The Examiner excluded bills that contained “authorizing,” “authorize” or “appropriate” in their titles, since they are the general markers of routine bills that fund existing agencies.

Still, some large bills that remained and impact the rankings wouldn't actually add to overall spending because they would repeal or modify existing programs before reobligating the money, such as a massive bill sponsored by Sen. David Vitter, R-La., dealing with an existing program for education for disabled children.

Repeal-and-replace plans for the Affordable Care Act, such as the Patient-Centered Health Care Savings Act of 2013 by Rep. Sean Duffy, R-Wis., also place Duffy and a few other Republicans near the top of the list even though they are not actually asking to spend more money.

Though they are included in the totals by member, the totals by party exclude three large bills: those two and one by Rep. Tim Huelskamp, R-Kan., that would essentially replace food stamps.

Other high-dollar Republican proposals also take existing money, such as highway funds, and turn them over to state control.

The actual totals by party and for many legislators are likely higher because many bills, like Jackson Lee’s, merely pledge “such sums as necessary,” and thus can’t be summed.

On the other hand, some bills are counted twice if versions were introduced in both the House and the Senate, but most bills never get that far, much less become law.

The data comes from a new Examiner feature called “Appropriate Appropriations?” that monitors spending bills of all types on a daily basis.

The purpose of the feature is to provide readers a more accurate sense of members’ spending tendencies, including the bizarre and audacious, if ill-fated, bills that typically receive no public attention or media coverage.

It relies on data from the Cato Institute's Deepbills Project, which digitally flags spending in pieces of legislation.

Readers can hover their mouse over portraits in the interactive graphic above to see how many spending proposals each member supported.

  • Members who introduced the highest number of spending bills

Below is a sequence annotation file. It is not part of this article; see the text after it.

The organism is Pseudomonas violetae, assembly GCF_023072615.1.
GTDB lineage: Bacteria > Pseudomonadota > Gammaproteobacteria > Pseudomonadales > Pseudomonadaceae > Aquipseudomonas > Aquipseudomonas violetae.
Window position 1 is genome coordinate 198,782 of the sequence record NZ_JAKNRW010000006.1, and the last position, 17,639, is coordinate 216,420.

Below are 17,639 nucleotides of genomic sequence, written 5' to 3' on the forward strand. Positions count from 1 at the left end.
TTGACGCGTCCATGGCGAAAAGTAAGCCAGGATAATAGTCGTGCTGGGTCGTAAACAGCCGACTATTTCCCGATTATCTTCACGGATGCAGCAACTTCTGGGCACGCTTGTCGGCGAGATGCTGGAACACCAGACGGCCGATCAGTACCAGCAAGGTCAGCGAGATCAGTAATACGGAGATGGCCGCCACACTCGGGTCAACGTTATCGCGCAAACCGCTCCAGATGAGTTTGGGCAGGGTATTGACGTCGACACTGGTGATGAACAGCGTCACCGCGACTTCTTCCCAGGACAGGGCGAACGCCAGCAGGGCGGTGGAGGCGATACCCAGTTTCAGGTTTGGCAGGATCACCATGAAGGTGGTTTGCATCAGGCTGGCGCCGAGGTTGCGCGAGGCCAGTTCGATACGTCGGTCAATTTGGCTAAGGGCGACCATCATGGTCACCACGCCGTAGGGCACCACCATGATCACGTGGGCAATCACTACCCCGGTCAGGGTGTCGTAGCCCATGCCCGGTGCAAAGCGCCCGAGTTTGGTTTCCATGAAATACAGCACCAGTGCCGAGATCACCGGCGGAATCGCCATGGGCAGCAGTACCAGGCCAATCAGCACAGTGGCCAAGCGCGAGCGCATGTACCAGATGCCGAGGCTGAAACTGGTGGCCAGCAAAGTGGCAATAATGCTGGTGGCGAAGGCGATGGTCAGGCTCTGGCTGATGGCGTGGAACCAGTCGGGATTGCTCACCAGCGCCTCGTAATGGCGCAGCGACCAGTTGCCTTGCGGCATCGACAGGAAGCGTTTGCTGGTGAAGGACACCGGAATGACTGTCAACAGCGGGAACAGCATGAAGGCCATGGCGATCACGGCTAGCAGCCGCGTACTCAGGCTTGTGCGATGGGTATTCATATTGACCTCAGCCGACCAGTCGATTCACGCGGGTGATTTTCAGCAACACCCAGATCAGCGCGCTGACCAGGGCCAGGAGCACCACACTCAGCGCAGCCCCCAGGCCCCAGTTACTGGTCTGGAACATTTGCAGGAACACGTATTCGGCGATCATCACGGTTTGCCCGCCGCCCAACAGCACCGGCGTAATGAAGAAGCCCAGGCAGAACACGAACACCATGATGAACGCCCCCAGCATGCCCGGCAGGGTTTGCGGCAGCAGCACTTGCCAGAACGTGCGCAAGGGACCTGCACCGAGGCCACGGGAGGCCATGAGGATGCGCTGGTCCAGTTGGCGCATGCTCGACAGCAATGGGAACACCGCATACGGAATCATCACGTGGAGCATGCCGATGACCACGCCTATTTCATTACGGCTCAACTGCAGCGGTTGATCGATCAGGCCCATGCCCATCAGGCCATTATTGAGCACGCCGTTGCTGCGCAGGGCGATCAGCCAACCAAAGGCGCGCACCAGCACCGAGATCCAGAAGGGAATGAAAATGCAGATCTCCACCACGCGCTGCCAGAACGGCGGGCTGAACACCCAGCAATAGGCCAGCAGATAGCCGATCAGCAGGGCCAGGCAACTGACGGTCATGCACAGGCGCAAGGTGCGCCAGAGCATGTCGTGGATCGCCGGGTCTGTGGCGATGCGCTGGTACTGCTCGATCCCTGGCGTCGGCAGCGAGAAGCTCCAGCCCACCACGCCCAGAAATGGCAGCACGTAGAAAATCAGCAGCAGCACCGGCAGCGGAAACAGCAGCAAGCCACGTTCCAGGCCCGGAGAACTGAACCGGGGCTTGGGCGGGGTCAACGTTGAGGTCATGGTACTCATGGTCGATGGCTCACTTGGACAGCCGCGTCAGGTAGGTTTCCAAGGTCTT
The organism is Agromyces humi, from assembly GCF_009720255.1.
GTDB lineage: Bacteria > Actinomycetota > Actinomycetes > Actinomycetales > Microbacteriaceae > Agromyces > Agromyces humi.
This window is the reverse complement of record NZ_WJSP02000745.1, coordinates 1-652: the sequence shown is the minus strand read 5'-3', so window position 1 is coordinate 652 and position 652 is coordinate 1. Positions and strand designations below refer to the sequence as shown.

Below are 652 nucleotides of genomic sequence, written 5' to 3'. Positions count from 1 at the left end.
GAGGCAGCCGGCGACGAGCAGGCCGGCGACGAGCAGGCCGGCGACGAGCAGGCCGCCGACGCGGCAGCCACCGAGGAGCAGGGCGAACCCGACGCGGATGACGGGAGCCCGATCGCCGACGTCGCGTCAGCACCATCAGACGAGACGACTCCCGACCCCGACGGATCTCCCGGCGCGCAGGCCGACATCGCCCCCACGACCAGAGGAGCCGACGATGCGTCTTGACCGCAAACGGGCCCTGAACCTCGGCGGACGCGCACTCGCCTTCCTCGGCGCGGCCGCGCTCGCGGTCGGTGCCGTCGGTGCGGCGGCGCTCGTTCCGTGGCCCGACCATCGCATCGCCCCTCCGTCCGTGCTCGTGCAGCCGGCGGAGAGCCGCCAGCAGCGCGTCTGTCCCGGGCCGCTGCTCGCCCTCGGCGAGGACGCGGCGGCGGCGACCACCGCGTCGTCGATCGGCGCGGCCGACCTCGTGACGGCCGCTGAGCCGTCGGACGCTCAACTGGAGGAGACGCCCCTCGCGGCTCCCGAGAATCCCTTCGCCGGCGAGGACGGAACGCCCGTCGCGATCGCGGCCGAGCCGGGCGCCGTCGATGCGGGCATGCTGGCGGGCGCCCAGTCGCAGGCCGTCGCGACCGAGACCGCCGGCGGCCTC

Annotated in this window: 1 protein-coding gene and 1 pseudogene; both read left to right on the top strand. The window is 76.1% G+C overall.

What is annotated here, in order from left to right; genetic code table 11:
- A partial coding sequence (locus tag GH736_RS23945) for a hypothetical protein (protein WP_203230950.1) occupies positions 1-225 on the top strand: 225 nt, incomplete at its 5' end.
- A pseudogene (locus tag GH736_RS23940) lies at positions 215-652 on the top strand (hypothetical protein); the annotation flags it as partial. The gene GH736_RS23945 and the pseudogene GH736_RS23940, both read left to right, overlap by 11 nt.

• Sen. Bob Menendez (D-N.J.): 15 spending bills, largely for foreign security, health initiatives, and flooding.
  • Sen. Jack Reed (D-R.I.): 13 spending bills, mostly for education.
  • Sen. Al Franken (D-Minn.): 12 spending bills, often for energy or health.
  • Sen. Harry Reid (D-Nev.): The majority leader sponsored 11 spending bills.
  • Rep. Mike Honda (D-Calif.): Tops the list in the House with 11 bills, including a $1.8 billion Educator Preparation Reform Act.
  • Sen. Kirsten Gillibrand (D-N.Y.): 11 spending bills, including for voter registration, the Hurricane Sandy aftermath, obscure projects like the Scleroderma Research and Awareness Act, the Family and Medical Insurance Leave Act of 2013, and the Safe Meat and Poultry Act of 2013.
  • Sen. Mark Begich (D-Alaska): 11 bills including funding to rural areas like Alaska and other issues.
  • Rep. Sheila Jackson Lee (D-Texas): Second in the House with 10 bills. The taxpayer-funded jobs training program along with border issues, security and a hate crimes bill.
  • Sen. Tom Udall (D-N.M.): 10 bills usually relating to close-to-home issues, such as Native American affairs and radiation.
  • Sen. Tom Harkin (D-Iowa): Agriculture and health issues, plus a Special Olympics funding bill.
(See specific examples of payoffs and pork that is hiding in plain sight in Part 1 of this analysis, "The pork Congress approves is just the tip of the spending iceberg".)
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Luke Rosiak

Senior Watchdog Reporter/Data Editor
The Washington Examiner